The Negative Influences of Society, Media, and "Pro-Ana" | Teen Ink

The Negative Influences of Society, Media, and "Pro-Ana"

May 1, 2015
By AshleySD BRONZE, Campbell, California
AshleySD BRONZE, Campbell, California
1 article 1 photo 90 comments

Fifty percent of the population has an eating disorder. Anorexia nervosa is the third most common chronic disease among adolescents. Of all anorexia sufferers, twenty percent will experience premature death caused by potassium and magnesium imbalances, heart complications, kidney and liver disease, and even suicidal death. These statistics are nerve-racking, yet unfortunately true. Anorexia nervosa is a mental disorder that is ravaging the youth of this country because of the way that the world has developed. With society’s expectations and the media, young people become pressured to be thinner and thinner. Recently however, a new internet trend is giving some adolescents the impression that Anorexia is not a disease, but a lifestyle that guides and improves them. Anorexia Nervosa is one of the most problematic and controversial issues facing the world today, for it has deeper roots in society than most people understand and can affect anybody.
    Although society is not entirely to blame for the spread of Anorexia, it still has developed in a way that pushes youths towards thinking that being skinny is being beautiful. However, it was not always like this. Back in ancient times, it was considered attractive to be obese, for it showed that one was wealthy enough to afford plentiful food. But now, in a world where food is readily available to most of the world’s population, this belief is no longer a trend. Today, being skinny is considered necessary to being a “true” beauty by society’s standards. Because of this fact, both girls and boys strive to be skinny by any means possible. There is nothing wrong with trying to become thinner, but it is commonly taken too far and done for the wrong reasons through rigorous exercise and extreme dieting. Young people with Anorexia feel that they are “too fat” for exercise and that starving is the only way to become thin.
    A specific part of society that particularly influences adolescents is the examples set by celebrities, particularly models. Youths that see models in magazines and on television think that there is something wrong with themselves because they are not as skinny as them. The adolescents become increasingly pressured to become skinnier, prompting them to turn to Anorexia as a “solution” to make themselves look beautiful. However, what they don’t realize or simply don’t acknowledge is that the celebrities are often themselves suffering from an eating disorder. For example, Nana Karagianni was a model and a television presenter before she became afflicted with Anorexia nervosa. She is now completely unrecognizable and is not much larger than a skeleton. Celebrities fall victim to Anorexia and other eating disorders because of society’s expectations. As role models to aspiring people, they are under constant pressure to remain thin and attractive by any means possible.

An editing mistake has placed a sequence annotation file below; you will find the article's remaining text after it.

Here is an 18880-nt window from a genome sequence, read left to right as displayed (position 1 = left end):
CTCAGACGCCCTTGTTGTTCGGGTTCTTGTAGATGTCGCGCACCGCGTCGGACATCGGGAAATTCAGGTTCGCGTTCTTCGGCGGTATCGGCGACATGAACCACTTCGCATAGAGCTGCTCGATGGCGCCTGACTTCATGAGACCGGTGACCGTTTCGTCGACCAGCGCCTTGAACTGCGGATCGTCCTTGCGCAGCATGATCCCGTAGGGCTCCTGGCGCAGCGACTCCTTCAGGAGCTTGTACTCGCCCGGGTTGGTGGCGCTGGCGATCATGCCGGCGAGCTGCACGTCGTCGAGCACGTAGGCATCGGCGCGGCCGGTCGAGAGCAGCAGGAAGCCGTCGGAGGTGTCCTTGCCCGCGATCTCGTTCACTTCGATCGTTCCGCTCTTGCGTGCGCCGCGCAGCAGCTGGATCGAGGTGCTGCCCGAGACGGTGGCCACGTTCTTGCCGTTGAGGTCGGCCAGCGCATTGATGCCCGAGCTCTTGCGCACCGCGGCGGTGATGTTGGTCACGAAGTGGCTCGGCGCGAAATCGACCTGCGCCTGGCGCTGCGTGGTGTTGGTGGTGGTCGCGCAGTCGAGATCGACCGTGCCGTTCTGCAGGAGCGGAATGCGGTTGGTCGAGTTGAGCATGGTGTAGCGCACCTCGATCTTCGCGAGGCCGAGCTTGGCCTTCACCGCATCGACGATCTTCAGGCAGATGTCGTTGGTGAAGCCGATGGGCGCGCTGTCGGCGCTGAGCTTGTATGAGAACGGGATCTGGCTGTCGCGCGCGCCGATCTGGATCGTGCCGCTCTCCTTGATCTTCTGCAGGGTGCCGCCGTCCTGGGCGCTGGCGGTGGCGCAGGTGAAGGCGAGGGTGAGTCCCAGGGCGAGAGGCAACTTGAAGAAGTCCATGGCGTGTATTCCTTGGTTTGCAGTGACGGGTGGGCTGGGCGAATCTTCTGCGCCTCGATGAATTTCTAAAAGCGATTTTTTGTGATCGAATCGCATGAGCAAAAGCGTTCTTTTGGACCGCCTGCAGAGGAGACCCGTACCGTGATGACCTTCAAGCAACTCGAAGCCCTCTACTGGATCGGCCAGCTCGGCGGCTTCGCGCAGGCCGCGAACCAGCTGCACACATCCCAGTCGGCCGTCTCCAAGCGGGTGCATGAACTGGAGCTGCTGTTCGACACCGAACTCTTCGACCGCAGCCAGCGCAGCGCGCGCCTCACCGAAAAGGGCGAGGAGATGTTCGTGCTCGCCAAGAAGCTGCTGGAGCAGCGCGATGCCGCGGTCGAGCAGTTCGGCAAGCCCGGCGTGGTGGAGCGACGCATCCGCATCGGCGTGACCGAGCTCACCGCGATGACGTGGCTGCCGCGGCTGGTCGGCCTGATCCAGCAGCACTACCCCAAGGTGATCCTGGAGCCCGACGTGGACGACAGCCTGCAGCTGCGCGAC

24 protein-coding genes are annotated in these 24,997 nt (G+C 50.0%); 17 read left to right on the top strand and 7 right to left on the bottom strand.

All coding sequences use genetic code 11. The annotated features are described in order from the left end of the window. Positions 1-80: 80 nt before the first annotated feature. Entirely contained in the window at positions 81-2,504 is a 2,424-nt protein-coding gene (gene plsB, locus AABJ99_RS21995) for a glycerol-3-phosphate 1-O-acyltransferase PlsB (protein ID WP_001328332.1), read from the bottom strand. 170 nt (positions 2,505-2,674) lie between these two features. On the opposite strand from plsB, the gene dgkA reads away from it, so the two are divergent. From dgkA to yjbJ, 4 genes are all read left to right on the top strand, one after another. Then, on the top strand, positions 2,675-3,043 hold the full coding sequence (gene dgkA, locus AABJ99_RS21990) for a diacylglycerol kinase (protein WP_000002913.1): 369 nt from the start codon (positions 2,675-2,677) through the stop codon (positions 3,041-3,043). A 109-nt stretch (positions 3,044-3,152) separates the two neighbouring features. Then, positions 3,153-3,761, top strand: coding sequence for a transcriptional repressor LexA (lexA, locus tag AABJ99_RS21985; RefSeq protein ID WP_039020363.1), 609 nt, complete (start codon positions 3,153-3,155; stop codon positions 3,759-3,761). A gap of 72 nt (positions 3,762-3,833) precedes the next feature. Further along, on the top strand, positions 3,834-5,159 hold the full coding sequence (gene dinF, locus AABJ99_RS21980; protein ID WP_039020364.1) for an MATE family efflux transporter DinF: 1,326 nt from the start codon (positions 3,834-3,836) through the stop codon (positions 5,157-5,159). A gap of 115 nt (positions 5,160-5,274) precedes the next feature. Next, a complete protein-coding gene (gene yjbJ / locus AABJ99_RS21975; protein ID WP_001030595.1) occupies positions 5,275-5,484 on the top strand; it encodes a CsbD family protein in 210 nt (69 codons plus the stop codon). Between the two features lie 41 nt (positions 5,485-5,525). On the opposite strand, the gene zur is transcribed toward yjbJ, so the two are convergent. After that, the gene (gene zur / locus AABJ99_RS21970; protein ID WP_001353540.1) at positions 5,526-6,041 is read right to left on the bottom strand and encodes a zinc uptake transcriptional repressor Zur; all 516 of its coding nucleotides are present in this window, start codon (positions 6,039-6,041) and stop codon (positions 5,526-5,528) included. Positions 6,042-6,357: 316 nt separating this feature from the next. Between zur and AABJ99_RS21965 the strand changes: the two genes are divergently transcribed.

Though the influence from society and celebrities may seem like a lot, that’s only half of it. A new trend on the internet has assisted youths to continue their quest for extreme skinniness. This trend is known as Pro-Ana blogs, “Ana” being a pet name for Anorexia nervosa. On these blogs, there are thousands of tips for being “truly Ana” and “staying strong.” Young people look to these blogs for inspiration and justification for their disorder, as well as a community in which they can feel welcome and accepted. The most disgusting part of these blogs is that the authors talk about Anorexia as something that gives people “comfort, control, and beauty.” They impress upon the reader that Anorexia is a great thing and should not be labeled as a disease. However, these blogs have not gone unnoticed by professionals. An Anorexia counselor, Janice Saunders, succeeded in having the sites taken down by internet service providers. Unfortunately, the Pro-Ana pages reappeared in a short time. This process repeated itself several times only to have them resurface under slightly altered names or camouflaged by coded keywords.
    Until society decides that it is ready for change, Anorexia nervosa will continue to affect millions of people all over the world. Young people will continue to be influenced by society, media, and Pro-Ana blogs to resort to Anorexia to “enhance” their already flawless looks. People should not be pressured into thinking that they have to suffer to be beautiful.


The author's comments:

I have been assisting teenagers with self harm, eating disorders, and suicidal thoughts/tendencies for a while now. I hope this educates people a bit more about just how serious of a problem Anorexia is.


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